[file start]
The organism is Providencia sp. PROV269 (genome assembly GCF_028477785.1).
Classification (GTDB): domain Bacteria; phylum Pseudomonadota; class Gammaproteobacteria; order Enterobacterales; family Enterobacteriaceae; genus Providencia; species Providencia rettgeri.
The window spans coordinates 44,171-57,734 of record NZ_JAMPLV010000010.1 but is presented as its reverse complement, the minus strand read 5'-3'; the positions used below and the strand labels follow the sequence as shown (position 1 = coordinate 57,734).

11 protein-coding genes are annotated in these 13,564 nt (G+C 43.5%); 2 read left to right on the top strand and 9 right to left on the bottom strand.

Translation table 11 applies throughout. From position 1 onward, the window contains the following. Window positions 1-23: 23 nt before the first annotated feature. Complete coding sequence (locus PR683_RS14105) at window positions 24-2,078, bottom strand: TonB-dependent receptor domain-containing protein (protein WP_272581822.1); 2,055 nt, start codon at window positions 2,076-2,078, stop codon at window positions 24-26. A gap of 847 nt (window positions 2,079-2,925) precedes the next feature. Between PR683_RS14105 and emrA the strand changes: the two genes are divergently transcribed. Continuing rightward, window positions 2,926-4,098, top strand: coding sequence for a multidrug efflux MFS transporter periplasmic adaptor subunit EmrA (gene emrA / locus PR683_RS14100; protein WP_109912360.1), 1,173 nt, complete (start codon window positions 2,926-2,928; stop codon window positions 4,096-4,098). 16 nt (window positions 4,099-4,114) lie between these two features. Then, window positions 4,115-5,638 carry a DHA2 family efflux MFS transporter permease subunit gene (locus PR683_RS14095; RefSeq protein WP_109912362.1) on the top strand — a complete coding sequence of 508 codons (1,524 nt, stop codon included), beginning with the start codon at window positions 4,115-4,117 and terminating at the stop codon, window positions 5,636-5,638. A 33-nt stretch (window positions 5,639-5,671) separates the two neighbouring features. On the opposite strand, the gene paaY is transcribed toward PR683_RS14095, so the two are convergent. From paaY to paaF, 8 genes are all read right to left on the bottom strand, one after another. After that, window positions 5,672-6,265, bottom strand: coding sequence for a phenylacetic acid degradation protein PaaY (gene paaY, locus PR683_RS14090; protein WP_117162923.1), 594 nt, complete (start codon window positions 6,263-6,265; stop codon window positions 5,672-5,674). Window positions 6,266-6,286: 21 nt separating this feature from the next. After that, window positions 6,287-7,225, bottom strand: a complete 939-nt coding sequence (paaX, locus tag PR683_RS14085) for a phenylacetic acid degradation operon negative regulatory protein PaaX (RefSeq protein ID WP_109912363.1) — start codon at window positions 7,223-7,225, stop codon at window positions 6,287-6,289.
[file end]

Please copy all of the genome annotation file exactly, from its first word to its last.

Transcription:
The organism is Providencia sp. PROV269 (genome assembly GCF_028477785.1).
Classification (GTDB): domain Bacteria; phylum Pseudomonadota; class Gammaproteobacteria; order Enterobacterales; family Enterobacteriaceae; genus Providencia; species Providencia rettgeri.
The window spans coordinates 44,171-57,734 of record NZ_JAMPLV010000010.1 but is presented as its reverse complement, the minus strand read 5'-3'; the positions used below and the strand labels follow the sequence as shown (position 1 = coordinate 57,734).

11 protein-coding genes are annotated in these 13,564 nt (G+C 43.5%); 2 read left to right on the top strand and 9 right to left on the bottom strand.

Translation table 11 applies throughout. From position 1 onward, the window contains the following. Window positions 1-23: 23 nt before the first annotated feature. Complete coding sequence (locus PR683_RS14105) at window positions 24-2,078, bottom strand: TonB-dependent receptor domain-containing protein (protein WP_272581822.1); 2,055 nt, start codon at window positions 2,076-2,078, stop codon at window positions 24-26. A gap of 847 nt (window positions 2,079-2,925) precedes the next feature. Between PR683_RS14105 and emrA the strand changes: the two genes are divergently transcribed. Continuing rightward, window positions 2,926-4,098, top strand: coding sequence for a multidrug efflux MFS transporter periplasmic adaptor subunit EmrA (gene emrA / locus PR683_RS14100; protein WP_109912360.1), 1,173 nt, complete (start codon window positions 2,926-2,928; stop codon window positions 4,096-4,098). 16 nt (window positions 4,099-4,114) lie between these two features. Then, window positions 4,115-5,638 carry a DHA2 family efflux MFS transporter permease subunit gene (locus PR683_RS14095; RefSeq protein WP_109912362.1) on the top strand — a complete coding sequence of 508 codons (1,524 nt, stop codon included), beginning with the start codon at window positions 4,115-4,117 and terminating at the stop codon, window positions 5,636-5,638. A 33-nt stretch (window positions 5,639-5,671) separates the two neighbouring features. On the opposite strand, the gene paaY is transcribed toward PR683_RS14095, so the two are convergent. From paaY to paaF, 8 genes are all read right to left on the bottom strand, one after another. After that, window positions 5,672-6,265, bottom strand: coding sequence for a phenylacetic acid degradation protein PaaY (gene paaY, locus PR683_RS14090; protein WP_117162923.1), 594 nt, complete (start codon window positions 6,263-6,265; stop codon window positions 5,672-5,674). Window positions 6,266-6,286: 21 nt separating this feature from the next. After that, window positions 6,287-7,225, bottom strand: a complete 939-nt coding sequence (paaX, locus tag PR683_RS14085) for a phenylacetic acid degradation operon negative regulatory protein PaaX (RefSeq protein ID WP_109912363.1) — start codon at window positions 7,223-7,225, stop codon at window positions 6,287-6,289.